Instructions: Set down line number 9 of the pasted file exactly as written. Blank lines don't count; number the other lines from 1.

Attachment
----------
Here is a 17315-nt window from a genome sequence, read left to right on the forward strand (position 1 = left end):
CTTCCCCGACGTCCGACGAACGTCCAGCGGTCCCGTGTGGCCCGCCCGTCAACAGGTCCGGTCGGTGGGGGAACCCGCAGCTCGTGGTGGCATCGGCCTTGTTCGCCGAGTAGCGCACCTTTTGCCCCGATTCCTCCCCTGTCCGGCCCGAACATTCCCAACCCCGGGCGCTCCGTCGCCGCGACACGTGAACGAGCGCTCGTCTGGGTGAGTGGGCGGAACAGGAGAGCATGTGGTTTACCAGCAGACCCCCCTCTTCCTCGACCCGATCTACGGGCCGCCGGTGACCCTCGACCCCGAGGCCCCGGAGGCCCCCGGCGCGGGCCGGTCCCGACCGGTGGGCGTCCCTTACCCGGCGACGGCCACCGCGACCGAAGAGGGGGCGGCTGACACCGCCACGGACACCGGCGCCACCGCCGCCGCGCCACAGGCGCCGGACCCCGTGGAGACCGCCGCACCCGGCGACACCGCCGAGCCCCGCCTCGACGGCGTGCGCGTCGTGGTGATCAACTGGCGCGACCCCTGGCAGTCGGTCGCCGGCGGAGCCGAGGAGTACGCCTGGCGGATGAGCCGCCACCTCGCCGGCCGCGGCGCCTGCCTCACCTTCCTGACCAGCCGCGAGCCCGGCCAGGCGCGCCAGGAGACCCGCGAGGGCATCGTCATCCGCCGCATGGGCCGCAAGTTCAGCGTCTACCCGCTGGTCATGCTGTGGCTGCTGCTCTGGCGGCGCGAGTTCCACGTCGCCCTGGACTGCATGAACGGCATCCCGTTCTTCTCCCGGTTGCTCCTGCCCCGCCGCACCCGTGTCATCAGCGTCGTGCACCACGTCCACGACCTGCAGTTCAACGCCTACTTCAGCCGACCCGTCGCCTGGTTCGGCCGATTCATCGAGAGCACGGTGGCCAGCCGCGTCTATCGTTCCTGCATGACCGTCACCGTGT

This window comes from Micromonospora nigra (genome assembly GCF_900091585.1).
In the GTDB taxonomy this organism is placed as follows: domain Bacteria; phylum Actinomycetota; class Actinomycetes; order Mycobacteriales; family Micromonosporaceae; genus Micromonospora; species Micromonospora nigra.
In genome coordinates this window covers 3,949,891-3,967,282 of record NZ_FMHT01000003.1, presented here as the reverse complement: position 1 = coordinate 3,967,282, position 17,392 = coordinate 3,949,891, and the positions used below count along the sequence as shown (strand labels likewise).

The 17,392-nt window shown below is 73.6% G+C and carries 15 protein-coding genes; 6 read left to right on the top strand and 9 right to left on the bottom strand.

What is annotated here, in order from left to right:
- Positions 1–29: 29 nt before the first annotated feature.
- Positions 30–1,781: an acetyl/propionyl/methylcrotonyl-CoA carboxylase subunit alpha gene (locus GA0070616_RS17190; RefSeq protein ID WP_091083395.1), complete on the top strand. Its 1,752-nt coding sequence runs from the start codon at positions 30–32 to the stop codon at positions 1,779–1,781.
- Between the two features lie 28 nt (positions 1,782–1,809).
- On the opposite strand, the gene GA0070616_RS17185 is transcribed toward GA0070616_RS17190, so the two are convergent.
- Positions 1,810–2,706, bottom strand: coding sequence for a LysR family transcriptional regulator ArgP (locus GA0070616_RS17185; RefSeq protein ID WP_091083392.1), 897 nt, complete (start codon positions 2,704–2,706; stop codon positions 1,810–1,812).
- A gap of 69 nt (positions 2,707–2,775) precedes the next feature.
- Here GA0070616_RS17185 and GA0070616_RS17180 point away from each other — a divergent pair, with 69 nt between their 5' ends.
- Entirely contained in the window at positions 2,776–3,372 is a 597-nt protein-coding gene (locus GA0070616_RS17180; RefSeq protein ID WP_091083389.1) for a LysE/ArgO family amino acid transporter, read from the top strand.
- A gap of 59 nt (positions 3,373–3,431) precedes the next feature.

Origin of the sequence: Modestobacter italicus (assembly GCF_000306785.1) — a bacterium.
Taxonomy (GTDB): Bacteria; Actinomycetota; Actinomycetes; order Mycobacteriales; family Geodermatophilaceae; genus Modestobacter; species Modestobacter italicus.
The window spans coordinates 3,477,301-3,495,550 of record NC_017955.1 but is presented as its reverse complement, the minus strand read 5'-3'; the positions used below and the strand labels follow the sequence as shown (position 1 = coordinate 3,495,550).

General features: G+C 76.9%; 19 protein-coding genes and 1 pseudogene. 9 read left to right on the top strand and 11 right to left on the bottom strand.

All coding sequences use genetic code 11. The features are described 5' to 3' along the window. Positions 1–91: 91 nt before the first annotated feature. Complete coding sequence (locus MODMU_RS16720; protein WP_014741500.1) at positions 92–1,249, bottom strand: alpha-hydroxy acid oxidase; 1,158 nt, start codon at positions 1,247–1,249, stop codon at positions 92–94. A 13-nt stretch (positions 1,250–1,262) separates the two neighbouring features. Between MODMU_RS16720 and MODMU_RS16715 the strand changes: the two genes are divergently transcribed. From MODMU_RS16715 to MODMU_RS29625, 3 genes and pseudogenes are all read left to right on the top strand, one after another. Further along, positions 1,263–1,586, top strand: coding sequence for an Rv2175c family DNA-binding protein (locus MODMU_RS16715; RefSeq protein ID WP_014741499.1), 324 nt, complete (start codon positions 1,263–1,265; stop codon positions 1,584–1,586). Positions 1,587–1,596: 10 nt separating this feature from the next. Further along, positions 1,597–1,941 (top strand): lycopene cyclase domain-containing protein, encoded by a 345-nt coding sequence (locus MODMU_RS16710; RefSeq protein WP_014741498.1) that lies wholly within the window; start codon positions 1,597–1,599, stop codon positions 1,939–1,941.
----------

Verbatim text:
- Positions 30–1,781: an acetyl/propionyl/methylcrotonyl-CoA carboxylase subunit alpha gene (locus GA0070616_RS17190; RefSeq protein ID WP_091083395.1), complete on the top strand. Its 1,752-nt coding sequence runs from the start codon at positions 30–32 to the stop codon at positions 1,779–1,781.